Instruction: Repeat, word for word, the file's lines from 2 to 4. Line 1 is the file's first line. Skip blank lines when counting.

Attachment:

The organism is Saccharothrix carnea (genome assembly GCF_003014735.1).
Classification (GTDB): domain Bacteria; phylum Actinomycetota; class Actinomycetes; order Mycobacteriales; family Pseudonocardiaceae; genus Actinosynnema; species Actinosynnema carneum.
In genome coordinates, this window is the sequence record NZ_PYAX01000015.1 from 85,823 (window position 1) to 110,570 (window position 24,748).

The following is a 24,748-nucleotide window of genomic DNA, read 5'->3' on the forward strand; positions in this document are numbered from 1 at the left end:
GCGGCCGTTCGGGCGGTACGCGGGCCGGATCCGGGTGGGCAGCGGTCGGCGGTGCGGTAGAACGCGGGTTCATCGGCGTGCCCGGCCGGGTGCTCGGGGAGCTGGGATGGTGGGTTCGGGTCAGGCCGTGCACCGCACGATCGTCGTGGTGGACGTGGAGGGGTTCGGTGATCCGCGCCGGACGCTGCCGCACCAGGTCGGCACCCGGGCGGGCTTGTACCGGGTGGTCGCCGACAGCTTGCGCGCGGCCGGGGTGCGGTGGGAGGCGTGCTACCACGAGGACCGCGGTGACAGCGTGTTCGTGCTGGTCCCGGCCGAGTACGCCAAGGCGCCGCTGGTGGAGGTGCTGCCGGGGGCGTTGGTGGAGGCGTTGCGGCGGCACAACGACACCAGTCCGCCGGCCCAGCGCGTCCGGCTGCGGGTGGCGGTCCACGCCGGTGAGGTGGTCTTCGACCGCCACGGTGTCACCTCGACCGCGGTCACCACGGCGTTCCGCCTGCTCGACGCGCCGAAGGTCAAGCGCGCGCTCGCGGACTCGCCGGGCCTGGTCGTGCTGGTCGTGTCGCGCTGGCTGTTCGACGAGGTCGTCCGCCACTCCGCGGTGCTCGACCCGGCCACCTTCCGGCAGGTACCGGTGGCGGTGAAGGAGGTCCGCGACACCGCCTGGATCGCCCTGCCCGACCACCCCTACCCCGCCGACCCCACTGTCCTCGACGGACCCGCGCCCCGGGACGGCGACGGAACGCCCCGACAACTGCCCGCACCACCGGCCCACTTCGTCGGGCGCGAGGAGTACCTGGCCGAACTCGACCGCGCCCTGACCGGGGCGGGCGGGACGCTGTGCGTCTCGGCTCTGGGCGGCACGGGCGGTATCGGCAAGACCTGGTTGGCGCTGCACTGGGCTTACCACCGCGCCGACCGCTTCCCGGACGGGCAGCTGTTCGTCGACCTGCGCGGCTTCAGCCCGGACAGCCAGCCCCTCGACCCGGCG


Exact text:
Classification (GTDB): domain Bacteria; phylum Actinomycetota; class Actinomycetes; order Mycobacteriales; family Pseudonocardiaceae; genus Actinosynnema; species Actinosynnema carneum.
In genome coordinates, this window is the sequence record NZ_PYAX01000015.1 from 85,823 (window position 1) to 110,570 (window position 24,748).

The following is a 24,748-nucleotide window of genomic DNA, read 5'->3' on the forward strand; positions in this document are numbered from 1 at the left end: